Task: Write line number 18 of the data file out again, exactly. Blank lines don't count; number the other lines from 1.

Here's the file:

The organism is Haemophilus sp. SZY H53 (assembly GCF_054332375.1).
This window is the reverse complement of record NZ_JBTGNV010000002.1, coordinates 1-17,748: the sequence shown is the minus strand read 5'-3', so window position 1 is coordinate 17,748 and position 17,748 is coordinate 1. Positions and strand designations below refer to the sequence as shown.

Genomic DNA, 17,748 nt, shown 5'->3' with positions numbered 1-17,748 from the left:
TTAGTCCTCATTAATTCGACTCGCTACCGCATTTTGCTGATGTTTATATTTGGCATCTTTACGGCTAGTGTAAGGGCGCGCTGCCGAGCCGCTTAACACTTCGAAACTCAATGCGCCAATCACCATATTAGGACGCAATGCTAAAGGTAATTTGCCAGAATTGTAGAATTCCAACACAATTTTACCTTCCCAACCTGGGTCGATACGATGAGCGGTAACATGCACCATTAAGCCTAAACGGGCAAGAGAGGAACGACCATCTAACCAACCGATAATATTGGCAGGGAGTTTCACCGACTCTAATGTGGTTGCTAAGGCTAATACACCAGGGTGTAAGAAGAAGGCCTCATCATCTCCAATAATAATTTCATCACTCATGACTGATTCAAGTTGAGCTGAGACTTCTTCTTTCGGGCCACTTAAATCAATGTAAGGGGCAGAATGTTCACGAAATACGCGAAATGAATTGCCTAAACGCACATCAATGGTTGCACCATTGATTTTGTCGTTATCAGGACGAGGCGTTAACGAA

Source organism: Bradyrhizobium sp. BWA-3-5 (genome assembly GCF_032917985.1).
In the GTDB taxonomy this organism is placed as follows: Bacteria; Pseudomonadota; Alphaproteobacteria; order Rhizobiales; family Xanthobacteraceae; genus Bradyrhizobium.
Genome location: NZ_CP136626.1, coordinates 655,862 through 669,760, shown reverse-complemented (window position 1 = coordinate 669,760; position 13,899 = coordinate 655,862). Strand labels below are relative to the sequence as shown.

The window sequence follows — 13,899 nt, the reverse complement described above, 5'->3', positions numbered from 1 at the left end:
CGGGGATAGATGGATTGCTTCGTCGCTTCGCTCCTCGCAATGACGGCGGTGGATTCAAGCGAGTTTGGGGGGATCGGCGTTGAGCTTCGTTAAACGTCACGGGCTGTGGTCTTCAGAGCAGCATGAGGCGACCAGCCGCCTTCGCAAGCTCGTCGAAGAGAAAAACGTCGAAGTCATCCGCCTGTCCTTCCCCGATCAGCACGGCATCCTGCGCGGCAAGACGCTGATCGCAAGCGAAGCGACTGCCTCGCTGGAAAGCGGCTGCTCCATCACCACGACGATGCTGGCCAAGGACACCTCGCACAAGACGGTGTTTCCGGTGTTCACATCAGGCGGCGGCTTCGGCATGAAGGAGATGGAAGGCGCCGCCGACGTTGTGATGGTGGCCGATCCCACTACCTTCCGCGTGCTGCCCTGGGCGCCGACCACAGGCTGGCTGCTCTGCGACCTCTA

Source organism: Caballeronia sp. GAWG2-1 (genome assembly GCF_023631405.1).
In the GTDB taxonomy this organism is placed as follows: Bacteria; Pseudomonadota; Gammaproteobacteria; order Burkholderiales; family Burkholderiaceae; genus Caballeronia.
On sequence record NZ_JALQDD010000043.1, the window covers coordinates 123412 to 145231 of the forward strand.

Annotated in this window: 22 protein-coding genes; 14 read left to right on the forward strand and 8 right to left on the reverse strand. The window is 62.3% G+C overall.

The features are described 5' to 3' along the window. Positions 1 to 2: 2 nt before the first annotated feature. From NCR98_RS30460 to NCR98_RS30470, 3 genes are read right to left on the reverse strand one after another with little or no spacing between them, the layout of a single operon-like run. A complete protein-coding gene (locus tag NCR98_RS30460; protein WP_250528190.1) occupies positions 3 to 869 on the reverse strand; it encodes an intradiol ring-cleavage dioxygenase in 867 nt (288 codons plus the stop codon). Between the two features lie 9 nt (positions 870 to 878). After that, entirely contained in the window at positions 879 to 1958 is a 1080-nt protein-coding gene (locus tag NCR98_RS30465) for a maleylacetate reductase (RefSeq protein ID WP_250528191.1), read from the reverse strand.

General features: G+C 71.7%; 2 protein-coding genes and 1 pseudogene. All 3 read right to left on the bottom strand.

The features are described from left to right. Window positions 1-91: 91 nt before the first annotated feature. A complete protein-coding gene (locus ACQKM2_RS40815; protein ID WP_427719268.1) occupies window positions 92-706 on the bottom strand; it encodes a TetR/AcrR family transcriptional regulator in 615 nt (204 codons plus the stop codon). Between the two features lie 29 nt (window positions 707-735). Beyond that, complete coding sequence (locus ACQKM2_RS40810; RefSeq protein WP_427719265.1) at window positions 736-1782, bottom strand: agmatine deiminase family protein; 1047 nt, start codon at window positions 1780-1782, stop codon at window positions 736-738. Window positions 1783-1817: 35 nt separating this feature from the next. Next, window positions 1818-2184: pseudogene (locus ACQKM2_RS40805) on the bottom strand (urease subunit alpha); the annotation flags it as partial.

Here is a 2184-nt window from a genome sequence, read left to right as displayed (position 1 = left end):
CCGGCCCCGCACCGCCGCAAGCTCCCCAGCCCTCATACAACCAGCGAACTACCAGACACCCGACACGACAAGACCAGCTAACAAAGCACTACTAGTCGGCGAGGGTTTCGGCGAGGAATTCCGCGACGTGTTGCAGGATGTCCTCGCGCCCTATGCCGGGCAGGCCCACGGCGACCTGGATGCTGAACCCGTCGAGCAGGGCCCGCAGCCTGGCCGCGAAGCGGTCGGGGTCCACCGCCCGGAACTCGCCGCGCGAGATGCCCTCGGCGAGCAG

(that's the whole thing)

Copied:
CCGGCCCCGCACCGCCGCAAGCTCCCCAGCCCTCATACAACCAGCGAACTACCAGACACCCGACACGACAAGACCAGCTAACAAAGCACTACTAGTCGGCGAGGGTTTCGGCGAGGAATTCCGCGACGTGTTGCAGGATGTCCTCGCGCCCTATGCCGGGCAGGCCCACGGCGACCTGGATGCTGAACCCGTCGAGCAGGGCCCGCAGCCTGGCCGCGAAGCGGTCGGGGTCCACCGCCCGGAACTCGCCGCGCGAGATGCCCTCGGCGAGCAG